Lineations composed of similarly oriented elongate mineral aggregates or grains are a common feature in deformed rocks, but it is unclear which factors control the development of such lineations. Field observations and microstructural analysis of samples, which were taken from discrete greenschist to lower amphibolite facies shear zones of the easternmost Variscan Pyrenees, show that strain is only one of several factors that control the strength and type of a lineation. Dynamic recrystallization, metamorphic reactions and rigid body rotation are also important controlling factors for the development of lineations. The most important of these is dynamic recrystallization. The way in which dynamic recrystallization influences lineation development is largely a function of the initial fabric in a specific rock type. Different lithologies with different initial fabrics produce distinctly different types and strengths of lineations even if deformed to the same finite strain in the same shear zone. An initial fine grain size and a monomineralic composition of the parent rock type commonly hinder the development of lineations. In contrast, in initially coarse-grained polymineralic rocks, well-developed lineations commonly develop. Therefore, the ratio of initial to dynamically recrystallized grain size determines to a large extend the development of such lineations.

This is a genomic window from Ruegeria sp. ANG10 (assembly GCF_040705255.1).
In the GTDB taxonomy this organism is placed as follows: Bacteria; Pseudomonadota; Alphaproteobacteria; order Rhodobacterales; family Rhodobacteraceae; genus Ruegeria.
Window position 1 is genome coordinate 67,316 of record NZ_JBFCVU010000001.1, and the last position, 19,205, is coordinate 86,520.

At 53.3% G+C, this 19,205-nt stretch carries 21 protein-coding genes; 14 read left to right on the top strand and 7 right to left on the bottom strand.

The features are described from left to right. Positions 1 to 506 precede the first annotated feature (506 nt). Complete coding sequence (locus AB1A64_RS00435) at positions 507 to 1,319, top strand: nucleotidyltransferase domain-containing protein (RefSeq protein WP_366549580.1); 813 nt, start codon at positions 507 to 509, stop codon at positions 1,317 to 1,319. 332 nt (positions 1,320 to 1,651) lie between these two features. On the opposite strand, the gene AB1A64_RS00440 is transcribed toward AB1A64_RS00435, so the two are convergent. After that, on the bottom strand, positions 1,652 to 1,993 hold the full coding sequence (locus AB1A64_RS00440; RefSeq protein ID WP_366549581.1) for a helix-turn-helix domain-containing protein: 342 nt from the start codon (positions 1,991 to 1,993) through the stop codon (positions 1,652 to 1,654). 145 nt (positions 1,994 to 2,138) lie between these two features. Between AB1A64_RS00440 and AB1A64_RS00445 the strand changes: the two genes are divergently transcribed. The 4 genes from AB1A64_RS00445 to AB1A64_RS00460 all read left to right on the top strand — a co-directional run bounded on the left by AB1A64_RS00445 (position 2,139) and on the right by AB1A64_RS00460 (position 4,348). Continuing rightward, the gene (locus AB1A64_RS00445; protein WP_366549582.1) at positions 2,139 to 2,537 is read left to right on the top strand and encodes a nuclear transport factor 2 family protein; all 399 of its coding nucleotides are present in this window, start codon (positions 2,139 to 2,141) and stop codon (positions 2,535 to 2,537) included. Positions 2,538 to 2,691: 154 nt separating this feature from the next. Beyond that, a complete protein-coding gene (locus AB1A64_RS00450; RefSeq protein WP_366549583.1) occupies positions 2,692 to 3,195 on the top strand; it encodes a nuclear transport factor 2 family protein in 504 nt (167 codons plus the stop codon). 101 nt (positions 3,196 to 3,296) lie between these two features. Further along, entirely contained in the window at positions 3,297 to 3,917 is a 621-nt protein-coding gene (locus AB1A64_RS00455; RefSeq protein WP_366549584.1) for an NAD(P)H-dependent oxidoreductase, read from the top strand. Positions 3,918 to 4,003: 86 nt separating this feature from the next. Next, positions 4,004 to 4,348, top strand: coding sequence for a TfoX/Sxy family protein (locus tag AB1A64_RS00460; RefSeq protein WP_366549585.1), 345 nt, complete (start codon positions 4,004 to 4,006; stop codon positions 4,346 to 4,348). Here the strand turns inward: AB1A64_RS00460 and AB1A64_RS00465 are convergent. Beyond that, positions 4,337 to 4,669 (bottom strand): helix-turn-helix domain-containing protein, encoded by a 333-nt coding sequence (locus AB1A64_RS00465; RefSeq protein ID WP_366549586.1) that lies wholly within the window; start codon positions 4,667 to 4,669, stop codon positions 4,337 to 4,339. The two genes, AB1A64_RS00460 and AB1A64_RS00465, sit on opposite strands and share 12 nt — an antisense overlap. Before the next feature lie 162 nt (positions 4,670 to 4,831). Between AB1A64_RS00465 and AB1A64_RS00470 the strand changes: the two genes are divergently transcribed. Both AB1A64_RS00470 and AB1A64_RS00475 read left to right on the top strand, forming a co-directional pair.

- Dynamic recrystallization
- Shear zones